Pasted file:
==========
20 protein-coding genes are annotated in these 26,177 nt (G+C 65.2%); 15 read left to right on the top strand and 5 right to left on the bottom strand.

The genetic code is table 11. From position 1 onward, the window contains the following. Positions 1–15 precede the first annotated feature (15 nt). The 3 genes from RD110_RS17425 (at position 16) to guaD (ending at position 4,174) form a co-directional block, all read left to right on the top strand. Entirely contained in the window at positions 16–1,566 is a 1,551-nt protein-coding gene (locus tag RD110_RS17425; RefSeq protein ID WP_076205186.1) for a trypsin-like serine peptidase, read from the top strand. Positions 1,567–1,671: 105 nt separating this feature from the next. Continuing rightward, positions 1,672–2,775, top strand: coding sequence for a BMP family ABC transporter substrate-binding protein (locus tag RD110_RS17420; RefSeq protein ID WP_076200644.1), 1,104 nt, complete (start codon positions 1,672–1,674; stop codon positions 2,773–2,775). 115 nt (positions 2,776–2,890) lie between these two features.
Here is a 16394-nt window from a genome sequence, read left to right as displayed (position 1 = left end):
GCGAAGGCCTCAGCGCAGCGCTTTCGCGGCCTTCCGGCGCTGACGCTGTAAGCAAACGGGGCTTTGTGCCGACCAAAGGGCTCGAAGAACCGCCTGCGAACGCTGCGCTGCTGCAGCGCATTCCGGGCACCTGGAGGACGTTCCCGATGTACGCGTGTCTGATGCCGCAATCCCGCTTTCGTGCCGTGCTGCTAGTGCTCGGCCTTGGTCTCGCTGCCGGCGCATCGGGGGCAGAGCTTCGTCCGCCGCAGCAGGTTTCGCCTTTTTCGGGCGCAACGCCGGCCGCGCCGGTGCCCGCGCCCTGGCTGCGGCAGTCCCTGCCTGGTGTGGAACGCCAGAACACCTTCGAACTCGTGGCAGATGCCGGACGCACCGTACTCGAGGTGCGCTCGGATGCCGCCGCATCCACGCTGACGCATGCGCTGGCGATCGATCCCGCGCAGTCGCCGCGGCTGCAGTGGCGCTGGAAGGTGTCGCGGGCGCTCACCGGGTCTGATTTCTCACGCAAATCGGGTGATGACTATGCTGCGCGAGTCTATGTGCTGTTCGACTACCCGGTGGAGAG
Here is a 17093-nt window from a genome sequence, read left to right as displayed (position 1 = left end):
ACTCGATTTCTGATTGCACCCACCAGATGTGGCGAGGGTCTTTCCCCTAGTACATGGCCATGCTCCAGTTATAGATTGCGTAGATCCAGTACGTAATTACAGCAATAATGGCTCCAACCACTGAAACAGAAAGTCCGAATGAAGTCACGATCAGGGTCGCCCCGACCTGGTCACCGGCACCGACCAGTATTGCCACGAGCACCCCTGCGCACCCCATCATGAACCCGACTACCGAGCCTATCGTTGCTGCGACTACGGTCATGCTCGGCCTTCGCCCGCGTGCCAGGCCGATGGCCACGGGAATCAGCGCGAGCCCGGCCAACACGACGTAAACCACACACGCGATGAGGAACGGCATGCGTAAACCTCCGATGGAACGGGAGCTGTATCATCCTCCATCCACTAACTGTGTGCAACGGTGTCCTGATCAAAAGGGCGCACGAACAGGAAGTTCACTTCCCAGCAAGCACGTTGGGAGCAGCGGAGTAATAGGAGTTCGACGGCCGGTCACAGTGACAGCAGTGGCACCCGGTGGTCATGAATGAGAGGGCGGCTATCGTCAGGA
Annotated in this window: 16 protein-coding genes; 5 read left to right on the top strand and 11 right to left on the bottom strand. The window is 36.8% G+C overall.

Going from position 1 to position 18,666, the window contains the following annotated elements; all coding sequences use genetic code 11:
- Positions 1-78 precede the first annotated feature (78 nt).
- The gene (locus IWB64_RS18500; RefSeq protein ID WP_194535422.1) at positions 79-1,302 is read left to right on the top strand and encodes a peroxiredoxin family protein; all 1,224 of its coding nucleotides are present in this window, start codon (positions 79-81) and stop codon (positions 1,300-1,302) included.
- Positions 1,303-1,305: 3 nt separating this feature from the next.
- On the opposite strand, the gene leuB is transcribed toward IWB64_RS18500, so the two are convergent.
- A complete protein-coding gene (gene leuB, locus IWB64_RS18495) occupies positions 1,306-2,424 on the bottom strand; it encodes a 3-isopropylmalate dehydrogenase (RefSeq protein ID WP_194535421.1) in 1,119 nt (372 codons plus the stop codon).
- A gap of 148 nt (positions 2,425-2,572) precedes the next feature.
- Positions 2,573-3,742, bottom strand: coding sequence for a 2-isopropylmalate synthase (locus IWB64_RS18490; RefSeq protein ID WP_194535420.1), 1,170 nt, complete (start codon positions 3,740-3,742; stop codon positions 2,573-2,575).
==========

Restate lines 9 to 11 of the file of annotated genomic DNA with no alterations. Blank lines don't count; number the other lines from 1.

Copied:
- Positions 1-78 precede the first annotated feature (78 nt).
- The gene (locus IWB64_RS18500; RefSeq protein ID WP_194535422.1) at positions 79-1,302 is read left to right on the top strand and encodes a peroxiredoxin family protein; all 1,224 of its coding nucleotides are present in this window, start codon (positions 79-81) and stop codon (positions 1,300-1,302) included.
- Positions 1,303-1,305: 3 nt separating this feature from the next.